Never was there a story of more woe… but Secret Cinema presents Romeo + Juliet is a pretty fun night anyway.
Update: Secret Cinema’s second night was cancelled at the last minute due to ‘poor weather’ (the sun-hardened ground apparently formed the day’s rainfall into a kind of Shakespearean paddling pool) – follow them on social for updates.
While Secret Cinema’s producers can put together a mean dystopia – Blade Runner and 28 Days Later, for example – I’ve always preferred to be immersed in a friendlier alternate reality. (My social anxiety doesn’t get along well in a futuristic police state.) I’m happy to say the summer vibes at Romeo + Juliet fall safely into the latter category, not dissimilar to the outfit’s previous open-air festivals based on Back to the Future and Grease.
Taking place in a secret, outdoor location in west London, Secret Cinema have transformed a park into a playful ‘Verona Beach for Peace’ extravaganza, hoping Montague and Capulet alike will bury the hatchet. Needless to say, some auld enmities nevertheless persist…
The interior is a strictly phone-free zone; a little annoying on the one hand (I like taking photos of things!) but admittedly it was sort-of nice to just… look at things with my eyes? Plus, when Events Occur, there isn’t the depressing spectacle of 100s of people whipping their cameraphones out. (What I’m saying is, I’d like everyone else to be banned from taking photos, except for me.)
Luckily there’s ample opportunity to document your costume via selfie at the gate:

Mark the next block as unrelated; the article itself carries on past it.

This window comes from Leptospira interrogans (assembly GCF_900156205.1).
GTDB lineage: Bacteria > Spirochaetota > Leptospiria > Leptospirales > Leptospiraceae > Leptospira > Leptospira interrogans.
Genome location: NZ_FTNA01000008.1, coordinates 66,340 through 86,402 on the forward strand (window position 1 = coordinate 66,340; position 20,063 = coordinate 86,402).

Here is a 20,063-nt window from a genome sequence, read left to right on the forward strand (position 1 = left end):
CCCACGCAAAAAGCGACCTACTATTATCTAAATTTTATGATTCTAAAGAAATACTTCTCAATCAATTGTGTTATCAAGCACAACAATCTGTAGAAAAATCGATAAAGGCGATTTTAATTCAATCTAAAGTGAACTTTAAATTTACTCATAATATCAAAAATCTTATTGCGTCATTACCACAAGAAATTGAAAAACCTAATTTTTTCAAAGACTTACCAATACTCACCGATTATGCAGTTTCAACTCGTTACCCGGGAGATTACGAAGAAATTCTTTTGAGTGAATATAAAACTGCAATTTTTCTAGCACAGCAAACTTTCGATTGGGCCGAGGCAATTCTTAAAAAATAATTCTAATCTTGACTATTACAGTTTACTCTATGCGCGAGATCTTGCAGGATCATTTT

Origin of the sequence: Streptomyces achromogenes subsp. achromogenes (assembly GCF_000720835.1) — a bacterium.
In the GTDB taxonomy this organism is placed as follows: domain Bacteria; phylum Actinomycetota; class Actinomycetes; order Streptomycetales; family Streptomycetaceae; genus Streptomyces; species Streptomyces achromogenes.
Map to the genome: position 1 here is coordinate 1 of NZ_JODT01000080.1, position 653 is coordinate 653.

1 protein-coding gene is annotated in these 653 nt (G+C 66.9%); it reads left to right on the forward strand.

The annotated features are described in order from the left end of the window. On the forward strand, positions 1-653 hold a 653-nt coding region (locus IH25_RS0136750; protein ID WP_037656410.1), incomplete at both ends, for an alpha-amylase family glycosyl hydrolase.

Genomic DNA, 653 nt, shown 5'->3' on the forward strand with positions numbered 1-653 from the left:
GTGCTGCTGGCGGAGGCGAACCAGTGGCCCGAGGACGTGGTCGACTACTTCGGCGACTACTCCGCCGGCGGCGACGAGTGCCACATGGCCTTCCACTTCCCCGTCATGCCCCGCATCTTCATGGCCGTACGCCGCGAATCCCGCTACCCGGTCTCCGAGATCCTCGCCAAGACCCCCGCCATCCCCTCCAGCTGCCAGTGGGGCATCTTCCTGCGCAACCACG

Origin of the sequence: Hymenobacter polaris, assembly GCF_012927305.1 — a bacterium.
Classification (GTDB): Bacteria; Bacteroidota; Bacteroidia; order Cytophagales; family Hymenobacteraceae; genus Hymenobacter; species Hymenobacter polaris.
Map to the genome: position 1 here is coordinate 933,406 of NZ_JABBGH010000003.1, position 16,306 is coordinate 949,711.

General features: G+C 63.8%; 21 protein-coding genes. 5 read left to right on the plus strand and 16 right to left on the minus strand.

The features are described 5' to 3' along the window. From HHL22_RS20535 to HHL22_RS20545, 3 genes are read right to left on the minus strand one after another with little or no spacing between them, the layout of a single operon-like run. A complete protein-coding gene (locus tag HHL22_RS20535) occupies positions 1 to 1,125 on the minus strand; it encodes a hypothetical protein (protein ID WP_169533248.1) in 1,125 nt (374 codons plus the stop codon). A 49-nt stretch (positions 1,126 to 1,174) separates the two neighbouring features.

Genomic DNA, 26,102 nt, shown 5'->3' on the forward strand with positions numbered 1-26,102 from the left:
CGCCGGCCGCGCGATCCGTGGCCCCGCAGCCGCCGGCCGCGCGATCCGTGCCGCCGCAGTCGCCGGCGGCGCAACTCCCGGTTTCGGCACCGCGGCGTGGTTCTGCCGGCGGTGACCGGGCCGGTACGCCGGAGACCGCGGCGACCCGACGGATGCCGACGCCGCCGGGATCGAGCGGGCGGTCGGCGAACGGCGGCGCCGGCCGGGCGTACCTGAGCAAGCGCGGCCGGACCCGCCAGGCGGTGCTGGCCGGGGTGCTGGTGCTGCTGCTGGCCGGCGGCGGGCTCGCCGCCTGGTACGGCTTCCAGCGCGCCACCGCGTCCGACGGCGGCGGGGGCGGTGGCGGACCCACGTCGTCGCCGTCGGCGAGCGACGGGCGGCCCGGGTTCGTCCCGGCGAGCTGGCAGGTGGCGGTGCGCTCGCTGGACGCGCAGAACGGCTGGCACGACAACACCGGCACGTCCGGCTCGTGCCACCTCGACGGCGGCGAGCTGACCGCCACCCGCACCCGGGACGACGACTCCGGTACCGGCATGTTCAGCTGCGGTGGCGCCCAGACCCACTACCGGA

You can check out the costume competition with the #SecretCinema hashtag on Instagram!
Inside, you’ll find plenty of themed entertainment: a Capulet Mansion hosting live drag performances, roving action from famous characters, and even some secret areas to track down. There are a smattering of stages across the site hosting quirky performances (Mariachi covers of 90s alt-rock, for example) and I also enjoyed the endless cod Shakespearean scrawled on every available surface – the designers have obviously had a whale of a time bringing embracing the aesthetic richness of Baz Luhrmann’s creation.
When the movie itself gets underway (about 9-ish, if you’re wondering!) the open-air screening is accompanied, as usual, by all manner of screen-adjacent activity with acted performances, lighting effects and other things I can’t tell you about, all designed to bring the film’s world to life.
When you buy your tickets you’ll have to choose a very specific, ten-minute-long specific arrival slot (like 6.40 or 6.50 or whatever) but rest assured, nothing bad seems to happen if you miss it, although I’m sure the organisers would appreciate if you didn’t! But gates do close at 7.30pm, and as the whole endeavour is on the pricey side, it makes sense to get there as early as possible and make the most of the full, five-hour party.
Hosting 5,000 people a night, Verona Beach stands ready to host any Hawaiian-shirted Londoner this August. Remaining dates with tickets available include Sunday, August 12, Sunday, August 19, and Thu-Sat, August 23-25. Tickets are from £73 – VIP tickets are now sold out. Find out more on their website. (Motion picture is © 1996 Twentieth Century Fox Film Corporation. All rights reserved.)